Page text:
A World After COVID-19



Date Created: 09/04/2020

Category: News

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Automation Does Not Get Sick

At the time of this writing, we are in week one of the COVID-19 shutdown.  People are working from home and dealing with what some are predicting as the new normal.  While we all hope this is not the case, it does give one pause to think about the what-ifs of this becoming a new normal.  This, along with an aging population and a newer generation with less desire to work in the mills, prompts us to think about how to best prepare for such a future.

In my role as CEO of Repete, I talk to many companies around the world, and these topics are on the minds of industry leaders. I will share some thoughts and ideas from these discussions in a list of choices and practices that may help you going forward.  And the good news is that all of these capabilities are available today, but more about that later.

Reduce Dependency on Human Resources

One quick observation is that well-designed control systems do not get sick.  This is a little absurd to hear at first, but it is true.  Well-designed control systems that have been designed for a high level of automation require significantly fewer human resources and don’t get sick from pandemics, common colds or sore backs.  Of course, picking and implementing the right control system can be a challenge.

Here are a few points that will help you know if your current control system is automated to the right level, or if you might need to consider upgrading to a new one.

  1. Move employees from the plant floor to the control room.

There is no longer the need to have people standing in various process areas and monitoring systems during operations.  Advanced automation systems make it possible for a single operator to monitor the whole mill.  Most of our customers have now created control rooms that both house the computing equipment needed to operate the mill as well as the operator that monitors production.  When a hardware field failure occurs, the operator monitoring the mill can now simply ask the automation system what is wrong.  Armed with this knowledge the problem can be quickly resolved.

  1. Can you schedule work for hours or even days ahead of schedule and then take the schedule off hold to have your system just go and make the product?

Today’s high-end automation can easily do that.  You simply select the formula to use, the amount to produce, the destination bin and you’re done!  High-end automation systems will also allow you to establish rules to prevent contamination between runs.  If a problem does occur in your hardware field, a single operator monitoring all process areas can easily identify the issue and have a maintenance person resolve the issue.  Then with a single button click the mill will return to operation.  No longer do you need operators to have high levels of tribal knowledge about how the mill works.  And no longer do you need to worry about an operator leaving or not returning from vacation.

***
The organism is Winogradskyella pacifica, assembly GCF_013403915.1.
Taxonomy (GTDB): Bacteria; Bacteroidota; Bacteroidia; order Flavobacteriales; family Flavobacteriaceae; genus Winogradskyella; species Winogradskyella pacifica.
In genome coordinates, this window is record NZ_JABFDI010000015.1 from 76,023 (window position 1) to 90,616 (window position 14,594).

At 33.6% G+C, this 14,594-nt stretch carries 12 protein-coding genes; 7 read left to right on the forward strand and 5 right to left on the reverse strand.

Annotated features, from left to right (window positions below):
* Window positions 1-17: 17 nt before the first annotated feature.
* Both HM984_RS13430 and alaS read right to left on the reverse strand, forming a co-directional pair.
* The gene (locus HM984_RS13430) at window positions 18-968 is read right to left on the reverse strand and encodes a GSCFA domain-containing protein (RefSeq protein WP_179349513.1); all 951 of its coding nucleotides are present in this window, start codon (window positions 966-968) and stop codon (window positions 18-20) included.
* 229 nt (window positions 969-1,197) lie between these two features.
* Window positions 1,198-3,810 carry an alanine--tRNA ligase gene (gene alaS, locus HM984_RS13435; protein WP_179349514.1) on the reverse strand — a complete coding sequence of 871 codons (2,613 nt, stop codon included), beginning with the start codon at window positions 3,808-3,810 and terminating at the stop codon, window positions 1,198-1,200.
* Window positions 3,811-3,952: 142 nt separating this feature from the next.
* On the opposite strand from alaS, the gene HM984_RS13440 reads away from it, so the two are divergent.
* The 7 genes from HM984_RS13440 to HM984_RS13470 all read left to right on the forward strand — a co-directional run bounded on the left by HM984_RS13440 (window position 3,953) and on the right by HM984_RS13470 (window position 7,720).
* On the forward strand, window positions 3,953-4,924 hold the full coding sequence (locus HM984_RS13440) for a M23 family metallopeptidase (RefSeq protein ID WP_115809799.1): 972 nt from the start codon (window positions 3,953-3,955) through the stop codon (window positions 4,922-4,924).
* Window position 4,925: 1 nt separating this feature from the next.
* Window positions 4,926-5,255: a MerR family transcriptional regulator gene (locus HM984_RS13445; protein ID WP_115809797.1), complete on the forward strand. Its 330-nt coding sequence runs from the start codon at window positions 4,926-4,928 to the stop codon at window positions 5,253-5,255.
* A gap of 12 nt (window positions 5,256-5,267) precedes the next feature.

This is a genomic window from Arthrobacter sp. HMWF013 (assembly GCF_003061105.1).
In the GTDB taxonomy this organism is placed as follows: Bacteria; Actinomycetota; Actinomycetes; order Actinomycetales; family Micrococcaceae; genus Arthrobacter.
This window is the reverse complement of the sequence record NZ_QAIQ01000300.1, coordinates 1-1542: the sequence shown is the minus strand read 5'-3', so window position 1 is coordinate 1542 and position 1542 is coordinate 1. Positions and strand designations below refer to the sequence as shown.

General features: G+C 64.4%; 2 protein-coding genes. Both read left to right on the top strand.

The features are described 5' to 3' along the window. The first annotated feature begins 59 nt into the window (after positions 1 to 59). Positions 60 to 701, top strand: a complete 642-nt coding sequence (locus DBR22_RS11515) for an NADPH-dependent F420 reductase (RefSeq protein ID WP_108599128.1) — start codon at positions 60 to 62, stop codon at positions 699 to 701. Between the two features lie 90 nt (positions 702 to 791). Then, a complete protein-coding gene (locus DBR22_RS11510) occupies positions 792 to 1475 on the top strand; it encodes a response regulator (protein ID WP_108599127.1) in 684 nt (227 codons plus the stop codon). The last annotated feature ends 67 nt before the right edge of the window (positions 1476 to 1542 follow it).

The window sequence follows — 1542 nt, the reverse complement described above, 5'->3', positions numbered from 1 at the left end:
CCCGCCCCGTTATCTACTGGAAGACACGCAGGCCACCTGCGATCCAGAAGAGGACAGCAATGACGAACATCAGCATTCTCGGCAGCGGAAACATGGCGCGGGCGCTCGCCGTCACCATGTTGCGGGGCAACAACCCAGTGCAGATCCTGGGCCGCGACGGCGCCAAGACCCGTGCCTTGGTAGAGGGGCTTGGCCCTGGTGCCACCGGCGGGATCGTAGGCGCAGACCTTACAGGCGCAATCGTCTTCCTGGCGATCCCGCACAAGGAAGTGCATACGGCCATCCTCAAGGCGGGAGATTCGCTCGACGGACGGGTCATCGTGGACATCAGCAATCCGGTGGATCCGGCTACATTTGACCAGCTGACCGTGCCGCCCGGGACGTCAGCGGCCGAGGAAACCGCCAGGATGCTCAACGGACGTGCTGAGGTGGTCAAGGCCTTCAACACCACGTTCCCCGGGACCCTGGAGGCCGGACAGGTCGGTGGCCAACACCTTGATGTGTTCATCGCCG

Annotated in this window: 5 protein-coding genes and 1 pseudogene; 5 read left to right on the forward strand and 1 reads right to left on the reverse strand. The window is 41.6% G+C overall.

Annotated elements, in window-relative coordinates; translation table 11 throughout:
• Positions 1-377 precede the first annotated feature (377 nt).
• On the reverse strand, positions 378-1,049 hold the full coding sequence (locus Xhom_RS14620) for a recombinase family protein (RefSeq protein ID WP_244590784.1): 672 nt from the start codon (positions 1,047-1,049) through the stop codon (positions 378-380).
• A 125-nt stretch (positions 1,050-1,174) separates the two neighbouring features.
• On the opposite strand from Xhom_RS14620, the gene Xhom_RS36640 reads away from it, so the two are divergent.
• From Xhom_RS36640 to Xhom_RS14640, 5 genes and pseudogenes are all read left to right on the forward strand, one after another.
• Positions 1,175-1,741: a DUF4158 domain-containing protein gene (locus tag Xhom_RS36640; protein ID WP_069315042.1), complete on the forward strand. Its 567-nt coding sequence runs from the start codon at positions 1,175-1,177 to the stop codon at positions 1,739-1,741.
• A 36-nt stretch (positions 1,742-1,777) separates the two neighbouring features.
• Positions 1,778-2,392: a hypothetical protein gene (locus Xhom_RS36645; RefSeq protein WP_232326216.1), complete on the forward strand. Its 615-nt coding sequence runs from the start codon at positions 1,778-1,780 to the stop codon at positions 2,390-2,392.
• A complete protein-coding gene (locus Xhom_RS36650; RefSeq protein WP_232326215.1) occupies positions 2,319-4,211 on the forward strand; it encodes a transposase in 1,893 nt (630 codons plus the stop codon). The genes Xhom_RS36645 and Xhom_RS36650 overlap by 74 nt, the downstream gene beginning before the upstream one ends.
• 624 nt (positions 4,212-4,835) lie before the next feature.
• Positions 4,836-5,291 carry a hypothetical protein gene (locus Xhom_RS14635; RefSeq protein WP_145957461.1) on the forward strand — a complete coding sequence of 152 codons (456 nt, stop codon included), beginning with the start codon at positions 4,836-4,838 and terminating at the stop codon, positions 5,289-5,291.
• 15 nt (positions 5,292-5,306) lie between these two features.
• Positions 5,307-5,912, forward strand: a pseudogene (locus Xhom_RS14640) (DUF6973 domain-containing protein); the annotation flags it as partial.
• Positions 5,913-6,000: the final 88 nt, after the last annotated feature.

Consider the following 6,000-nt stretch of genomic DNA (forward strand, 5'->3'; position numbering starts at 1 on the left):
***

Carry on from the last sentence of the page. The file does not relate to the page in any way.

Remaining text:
1. Consider integrating your ERP or business management system with your automation system.

This is a great way to reduce costs, errors, and dependency on human resources.  A good way to do this is to integrate your ERP order system into web-based order routing and delivery software.  Once your accounting department has validated a customer credit or payments and releases the order, it can be routed to the plant you have designated to manufacture the product.  This is often done by integrating your formulation system as well so that as your order is released from the ERP system, the right formula is attached to the order and delivered to the right mill’s automation system as a unit.  Gone are the worries about making the right version of a product, especially during formulation change over periods where you might need to make two different versions of the product on the same day.  The order just shows up on the schedule at the plant and all you have to do is take it off hold and it will run, fully automated.

  1. Likewise, you can integrate your inventory system with one or many of your mills.

Once an order is run, the automation system will report the materials’ usage and the production amounts for the run that just completed.  This happens quietly, reliably and without human intervention.  This is a real time saver and has the added benefit that corporate inventory managers will always know what is in inventory at your facility.

  1. Another great way to save on human resources is to automate the taking of inventory.

Reconciliation programs today can make this much easier by producing take sheets to record inventory, and once it’s entered, it can automate the process of making inventory corrections.  Any inventory corrections can then be reported to corporate so that inventories at both corporate and the mills will always match.  By the way, the take sheets should be printed without a hint as to how much of a product should be inventoried.  This tactic helps to reduce shrink and allows you to better identify abuse.

  1. Remove most or all hand adds from your process.